Bipartisan Commission Calls for Sending One Million College Students Abroad Annually by 2017
Nov 14, 2005
WASHINGTON, D.C., Nov. 14, 2005 – A special commission appointed by Congress and the President has recommended boosting the number of American undergraduates who study abroad to one million annually by the year 2017, saying such a move is critical in furthering U.S. interests globally.
“Study abroad is not a frill. Greater engagement of American undergraduates with the world around them is vital to our nation’s national security, economic competitiveness, and public diplomacy,” said M. Peter McPherson, chair of the Commission. He added that reaching the one-million student goal will require increasing the current annual growth rate in the number of students studying abroad by some 50%. “The only way we will reach this goal is if we invest in this fellowship program now,” McPherson said.
“Today, America’s national security, and our competitive ability, are increasingly dependent on our relations and understanding of the rest of the world,” said Senator Richard Lugar, Chairman of the Senate Foreign Relations Committee. “Educational exchanges with foreign countries and the study of foreign languages are essential to our cultural diplomacy and an excellent way for young people to gain valuable experience that will aid them throughout their lives.”
“Just as President Lincoln opened up higher education to the nation through the establishment of land grant colleges and universities, study abroad must be made more available and affordable to all students,” noted William DeLauder, the Commission’s executive director and President Emeritus of Delaware State University. “Democratizing undergraduate study abroad is the next step in the evolution of American higher education.”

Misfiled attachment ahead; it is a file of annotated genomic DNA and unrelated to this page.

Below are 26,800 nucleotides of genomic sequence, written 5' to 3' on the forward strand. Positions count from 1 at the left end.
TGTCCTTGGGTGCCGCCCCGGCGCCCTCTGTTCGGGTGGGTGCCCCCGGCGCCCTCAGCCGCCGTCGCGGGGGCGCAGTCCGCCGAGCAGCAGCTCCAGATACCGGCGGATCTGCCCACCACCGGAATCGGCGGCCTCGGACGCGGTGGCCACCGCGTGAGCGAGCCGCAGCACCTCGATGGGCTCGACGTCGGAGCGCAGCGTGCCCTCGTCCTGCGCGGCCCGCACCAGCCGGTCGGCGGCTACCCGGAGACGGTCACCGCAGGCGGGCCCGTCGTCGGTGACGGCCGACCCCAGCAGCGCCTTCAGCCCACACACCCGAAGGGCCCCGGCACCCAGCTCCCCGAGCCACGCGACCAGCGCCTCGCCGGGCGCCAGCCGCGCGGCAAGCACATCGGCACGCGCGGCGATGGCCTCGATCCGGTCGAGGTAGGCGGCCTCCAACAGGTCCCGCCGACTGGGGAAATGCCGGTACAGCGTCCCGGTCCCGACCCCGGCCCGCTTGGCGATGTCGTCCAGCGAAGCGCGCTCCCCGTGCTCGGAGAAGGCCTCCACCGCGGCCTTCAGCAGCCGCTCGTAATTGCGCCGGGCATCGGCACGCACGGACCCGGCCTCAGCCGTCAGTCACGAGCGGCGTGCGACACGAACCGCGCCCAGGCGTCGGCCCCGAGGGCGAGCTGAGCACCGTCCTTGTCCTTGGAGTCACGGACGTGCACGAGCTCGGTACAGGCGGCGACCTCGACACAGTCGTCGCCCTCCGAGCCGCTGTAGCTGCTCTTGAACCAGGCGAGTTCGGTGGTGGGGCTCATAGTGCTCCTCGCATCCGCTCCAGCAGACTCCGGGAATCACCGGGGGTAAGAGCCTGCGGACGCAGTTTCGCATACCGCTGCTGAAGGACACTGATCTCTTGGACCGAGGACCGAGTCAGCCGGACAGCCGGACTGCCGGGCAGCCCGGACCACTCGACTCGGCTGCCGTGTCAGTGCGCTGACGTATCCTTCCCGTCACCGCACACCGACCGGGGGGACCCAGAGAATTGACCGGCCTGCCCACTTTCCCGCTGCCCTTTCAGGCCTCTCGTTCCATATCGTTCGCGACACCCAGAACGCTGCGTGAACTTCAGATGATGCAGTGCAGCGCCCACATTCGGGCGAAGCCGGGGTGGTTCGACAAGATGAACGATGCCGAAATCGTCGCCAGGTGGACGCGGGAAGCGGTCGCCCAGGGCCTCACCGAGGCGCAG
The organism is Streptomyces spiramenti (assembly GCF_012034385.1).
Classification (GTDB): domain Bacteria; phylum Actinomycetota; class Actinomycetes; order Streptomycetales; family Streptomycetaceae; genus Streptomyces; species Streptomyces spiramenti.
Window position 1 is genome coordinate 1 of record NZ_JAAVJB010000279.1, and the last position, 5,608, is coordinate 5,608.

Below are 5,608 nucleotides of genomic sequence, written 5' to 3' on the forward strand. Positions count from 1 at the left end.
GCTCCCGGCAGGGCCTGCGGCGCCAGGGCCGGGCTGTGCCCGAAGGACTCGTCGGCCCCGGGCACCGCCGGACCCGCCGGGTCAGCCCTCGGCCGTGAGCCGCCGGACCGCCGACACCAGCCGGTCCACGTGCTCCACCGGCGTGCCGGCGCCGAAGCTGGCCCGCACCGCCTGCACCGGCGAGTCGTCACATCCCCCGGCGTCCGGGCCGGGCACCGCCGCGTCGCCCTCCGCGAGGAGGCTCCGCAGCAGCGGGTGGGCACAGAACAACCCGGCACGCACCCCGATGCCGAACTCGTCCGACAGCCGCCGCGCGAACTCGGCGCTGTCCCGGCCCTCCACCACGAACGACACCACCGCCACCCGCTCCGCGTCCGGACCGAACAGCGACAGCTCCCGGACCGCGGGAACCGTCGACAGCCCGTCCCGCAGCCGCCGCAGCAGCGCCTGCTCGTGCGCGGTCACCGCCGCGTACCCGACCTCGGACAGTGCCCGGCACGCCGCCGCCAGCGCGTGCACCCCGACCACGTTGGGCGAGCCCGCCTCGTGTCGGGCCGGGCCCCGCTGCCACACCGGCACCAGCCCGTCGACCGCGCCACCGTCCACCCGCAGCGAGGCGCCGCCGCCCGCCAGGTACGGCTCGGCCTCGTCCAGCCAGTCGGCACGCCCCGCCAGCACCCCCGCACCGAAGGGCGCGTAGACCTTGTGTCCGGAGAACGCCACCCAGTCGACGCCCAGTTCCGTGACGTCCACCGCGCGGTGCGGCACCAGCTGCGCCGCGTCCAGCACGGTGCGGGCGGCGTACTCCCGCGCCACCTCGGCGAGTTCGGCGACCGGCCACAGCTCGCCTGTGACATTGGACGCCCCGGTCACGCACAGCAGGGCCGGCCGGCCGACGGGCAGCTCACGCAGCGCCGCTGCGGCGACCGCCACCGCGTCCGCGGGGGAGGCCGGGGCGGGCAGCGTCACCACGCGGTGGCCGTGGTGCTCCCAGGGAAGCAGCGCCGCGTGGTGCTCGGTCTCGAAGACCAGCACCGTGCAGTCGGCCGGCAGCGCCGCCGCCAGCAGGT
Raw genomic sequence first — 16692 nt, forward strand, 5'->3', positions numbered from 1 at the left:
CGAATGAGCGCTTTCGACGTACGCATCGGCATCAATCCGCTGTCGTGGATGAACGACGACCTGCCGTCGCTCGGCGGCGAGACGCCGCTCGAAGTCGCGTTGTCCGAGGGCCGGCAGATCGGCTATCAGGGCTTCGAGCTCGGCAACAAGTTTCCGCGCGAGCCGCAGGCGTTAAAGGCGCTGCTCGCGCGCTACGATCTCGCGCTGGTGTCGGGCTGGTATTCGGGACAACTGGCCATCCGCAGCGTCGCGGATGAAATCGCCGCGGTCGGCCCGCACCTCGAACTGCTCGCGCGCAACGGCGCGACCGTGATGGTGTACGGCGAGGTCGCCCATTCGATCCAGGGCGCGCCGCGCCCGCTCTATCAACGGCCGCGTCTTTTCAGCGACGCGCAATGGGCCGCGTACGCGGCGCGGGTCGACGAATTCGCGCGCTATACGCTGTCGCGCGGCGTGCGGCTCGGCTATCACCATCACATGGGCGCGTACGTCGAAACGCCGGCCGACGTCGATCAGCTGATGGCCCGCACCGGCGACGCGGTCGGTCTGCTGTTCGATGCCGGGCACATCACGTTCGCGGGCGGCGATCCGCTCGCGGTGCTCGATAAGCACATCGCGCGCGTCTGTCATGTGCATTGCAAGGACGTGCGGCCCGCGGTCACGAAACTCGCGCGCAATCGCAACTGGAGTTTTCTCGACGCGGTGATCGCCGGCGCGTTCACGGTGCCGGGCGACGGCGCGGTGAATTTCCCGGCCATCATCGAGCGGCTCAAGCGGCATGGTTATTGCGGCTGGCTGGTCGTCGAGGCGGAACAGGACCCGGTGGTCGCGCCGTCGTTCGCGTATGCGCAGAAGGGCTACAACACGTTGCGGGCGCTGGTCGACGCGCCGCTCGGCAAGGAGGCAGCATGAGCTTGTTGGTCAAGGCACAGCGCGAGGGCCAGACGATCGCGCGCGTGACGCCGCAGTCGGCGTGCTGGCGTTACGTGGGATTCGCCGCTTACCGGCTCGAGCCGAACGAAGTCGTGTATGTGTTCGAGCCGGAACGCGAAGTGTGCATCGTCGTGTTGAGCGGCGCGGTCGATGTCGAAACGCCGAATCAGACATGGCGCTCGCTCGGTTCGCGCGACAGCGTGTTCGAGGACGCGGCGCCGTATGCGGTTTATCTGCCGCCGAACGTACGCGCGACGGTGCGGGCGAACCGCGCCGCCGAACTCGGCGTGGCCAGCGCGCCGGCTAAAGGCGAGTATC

Commission member William E. Troutt, president of Rhodes College in Memphis, Tenn., agreed. “This goal is well within our grasp,” he said. “Some of our finest colleges and universities are committing themselves to making study abroad a degree requirement for all students. At Rhodes, we have moved in that direction by adopting a curriculum that ensures that all students graduate proficient in a second language and with the ability to view the world through more than one cultural perspective. With encouragement at the federal level we can envision a day when study abroad is the norm, not the exception, for college students.
The goal of one million students is approximately half the number of bachelor’s and associate degrees awarded annually.
The bi-partisan Commission on the Abraham Lincoln Study Abroad Fellowship Program called on the President and Congress to make $50 million available annually beginning in 2006 to fund a Lincoln Fellowship Program that would provide a national competition for student fellowships and also provide funds directly to colleges and universities to support their study abroad programs. The funding would increase incrementally over five years until it reaches $125 million annually in 2011 and successive years.